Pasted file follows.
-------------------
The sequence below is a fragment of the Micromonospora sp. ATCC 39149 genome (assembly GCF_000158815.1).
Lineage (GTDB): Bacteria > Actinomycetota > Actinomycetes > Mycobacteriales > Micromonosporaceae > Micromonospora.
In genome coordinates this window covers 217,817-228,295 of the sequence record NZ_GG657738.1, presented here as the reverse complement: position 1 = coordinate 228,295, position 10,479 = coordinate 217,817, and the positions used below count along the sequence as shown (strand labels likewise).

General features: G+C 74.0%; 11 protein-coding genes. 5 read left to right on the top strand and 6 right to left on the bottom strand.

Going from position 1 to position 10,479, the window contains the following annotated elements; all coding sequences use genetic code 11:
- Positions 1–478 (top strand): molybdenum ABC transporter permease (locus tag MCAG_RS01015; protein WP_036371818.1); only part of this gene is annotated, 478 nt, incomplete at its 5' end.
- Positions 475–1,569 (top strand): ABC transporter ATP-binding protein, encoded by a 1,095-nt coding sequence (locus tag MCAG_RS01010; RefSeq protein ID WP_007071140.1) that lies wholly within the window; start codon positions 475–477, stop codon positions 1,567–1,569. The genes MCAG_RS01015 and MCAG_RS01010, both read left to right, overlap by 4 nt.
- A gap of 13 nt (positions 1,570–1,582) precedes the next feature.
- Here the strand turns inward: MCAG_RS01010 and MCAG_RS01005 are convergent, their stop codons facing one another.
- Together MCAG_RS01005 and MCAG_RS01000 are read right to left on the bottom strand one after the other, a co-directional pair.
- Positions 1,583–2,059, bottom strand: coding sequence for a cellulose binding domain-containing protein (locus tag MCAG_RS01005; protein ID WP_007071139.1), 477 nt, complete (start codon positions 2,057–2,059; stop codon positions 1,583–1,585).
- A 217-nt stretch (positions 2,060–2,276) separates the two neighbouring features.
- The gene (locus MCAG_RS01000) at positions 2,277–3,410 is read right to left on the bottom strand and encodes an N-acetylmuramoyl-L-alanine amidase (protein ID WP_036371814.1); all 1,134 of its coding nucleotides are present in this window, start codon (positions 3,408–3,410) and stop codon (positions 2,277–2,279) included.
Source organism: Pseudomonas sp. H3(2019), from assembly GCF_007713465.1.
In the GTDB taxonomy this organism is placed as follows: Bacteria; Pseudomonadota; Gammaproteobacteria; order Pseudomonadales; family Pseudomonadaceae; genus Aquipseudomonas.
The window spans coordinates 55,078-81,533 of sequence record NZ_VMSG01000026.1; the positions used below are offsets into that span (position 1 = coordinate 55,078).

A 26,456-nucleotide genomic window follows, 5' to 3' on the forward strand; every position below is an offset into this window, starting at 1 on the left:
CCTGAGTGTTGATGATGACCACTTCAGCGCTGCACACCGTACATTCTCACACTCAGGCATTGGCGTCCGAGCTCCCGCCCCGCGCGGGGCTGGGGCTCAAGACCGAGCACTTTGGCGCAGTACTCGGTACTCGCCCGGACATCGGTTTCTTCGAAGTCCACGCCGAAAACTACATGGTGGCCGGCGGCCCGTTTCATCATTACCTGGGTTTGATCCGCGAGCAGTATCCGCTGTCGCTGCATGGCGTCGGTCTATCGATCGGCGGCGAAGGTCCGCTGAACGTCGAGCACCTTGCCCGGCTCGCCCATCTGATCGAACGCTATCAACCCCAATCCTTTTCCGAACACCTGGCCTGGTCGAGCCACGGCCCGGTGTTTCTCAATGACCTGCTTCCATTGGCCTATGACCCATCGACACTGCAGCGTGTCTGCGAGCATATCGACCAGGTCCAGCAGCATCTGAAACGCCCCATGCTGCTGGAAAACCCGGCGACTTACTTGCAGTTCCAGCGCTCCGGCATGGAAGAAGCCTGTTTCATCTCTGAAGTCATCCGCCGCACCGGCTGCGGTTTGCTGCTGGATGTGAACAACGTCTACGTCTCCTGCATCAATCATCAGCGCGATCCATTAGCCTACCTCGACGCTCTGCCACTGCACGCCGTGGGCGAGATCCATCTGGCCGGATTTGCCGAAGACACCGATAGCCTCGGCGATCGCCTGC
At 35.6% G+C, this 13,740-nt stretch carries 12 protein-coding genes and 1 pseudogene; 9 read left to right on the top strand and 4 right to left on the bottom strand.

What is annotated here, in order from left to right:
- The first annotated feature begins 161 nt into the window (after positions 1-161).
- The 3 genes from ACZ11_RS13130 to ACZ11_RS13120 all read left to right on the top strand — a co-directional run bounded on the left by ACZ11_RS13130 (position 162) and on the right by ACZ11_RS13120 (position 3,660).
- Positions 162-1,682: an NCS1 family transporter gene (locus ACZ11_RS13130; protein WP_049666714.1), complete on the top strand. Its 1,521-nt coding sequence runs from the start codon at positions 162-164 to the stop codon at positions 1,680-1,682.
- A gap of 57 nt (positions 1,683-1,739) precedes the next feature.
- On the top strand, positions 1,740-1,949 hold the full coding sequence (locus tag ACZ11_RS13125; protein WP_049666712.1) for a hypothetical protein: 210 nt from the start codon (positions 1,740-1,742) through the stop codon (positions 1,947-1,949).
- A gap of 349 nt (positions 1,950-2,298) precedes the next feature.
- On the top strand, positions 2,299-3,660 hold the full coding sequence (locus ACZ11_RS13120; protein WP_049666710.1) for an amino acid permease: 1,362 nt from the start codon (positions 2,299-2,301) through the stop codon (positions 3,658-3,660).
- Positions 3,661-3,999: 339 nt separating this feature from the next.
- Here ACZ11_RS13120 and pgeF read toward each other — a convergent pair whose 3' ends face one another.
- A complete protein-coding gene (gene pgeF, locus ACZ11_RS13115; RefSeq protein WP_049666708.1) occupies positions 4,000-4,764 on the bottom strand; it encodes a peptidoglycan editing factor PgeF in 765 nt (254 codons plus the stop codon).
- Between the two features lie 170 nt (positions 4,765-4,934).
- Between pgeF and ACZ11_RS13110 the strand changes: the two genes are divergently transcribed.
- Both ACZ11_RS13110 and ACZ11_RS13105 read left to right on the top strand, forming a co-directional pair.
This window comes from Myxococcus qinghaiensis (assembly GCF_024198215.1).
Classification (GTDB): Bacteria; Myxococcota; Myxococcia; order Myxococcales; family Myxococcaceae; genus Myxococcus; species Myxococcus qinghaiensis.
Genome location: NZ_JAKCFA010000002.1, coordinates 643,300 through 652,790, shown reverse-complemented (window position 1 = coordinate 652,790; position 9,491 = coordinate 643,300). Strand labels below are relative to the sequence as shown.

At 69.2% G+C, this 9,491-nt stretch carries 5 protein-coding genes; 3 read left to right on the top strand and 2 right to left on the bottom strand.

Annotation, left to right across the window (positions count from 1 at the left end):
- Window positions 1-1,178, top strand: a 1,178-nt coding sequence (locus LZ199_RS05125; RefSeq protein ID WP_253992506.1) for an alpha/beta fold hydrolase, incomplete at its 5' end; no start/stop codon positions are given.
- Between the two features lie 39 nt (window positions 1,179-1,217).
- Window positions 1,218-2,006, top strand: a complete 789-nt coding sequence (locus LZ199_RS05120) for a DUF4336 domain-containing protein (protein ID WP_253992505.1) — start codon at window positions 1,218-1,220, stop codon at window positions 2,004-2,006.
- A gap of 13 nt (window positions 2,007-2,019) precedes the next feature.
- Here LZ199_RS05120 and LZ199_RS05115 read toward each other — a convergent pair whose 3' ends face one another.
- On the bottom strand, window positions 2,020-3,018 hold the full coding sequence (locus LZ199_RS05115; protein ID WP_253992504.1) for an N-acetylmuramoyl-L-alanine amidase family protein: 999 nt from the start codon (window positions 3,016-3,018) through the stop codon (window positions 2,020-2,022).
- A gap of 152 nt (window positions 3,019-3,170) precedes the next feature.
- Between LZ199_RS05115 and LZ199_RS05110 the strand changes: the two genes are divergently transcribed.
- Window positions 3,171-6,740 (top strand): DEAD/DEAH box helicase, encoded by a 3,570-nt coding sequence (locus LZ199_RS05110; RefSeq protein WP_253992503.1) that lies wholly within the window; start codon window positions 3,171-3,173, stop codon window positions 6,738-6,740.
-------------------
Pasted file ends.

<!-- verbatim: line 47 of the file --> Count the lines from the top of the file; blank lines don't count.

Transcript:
- Window positions 3,171-6,740 (top strand): DEAD/DEAH box helicase, encoded by a 3,570-nt coding sequence (locus LZ199_RS05110; RefSeq protein WP_253992503.1) that lies wholly within the window; start codon window positions 3,171-3,173, stop codon window positions 6,738-6,740.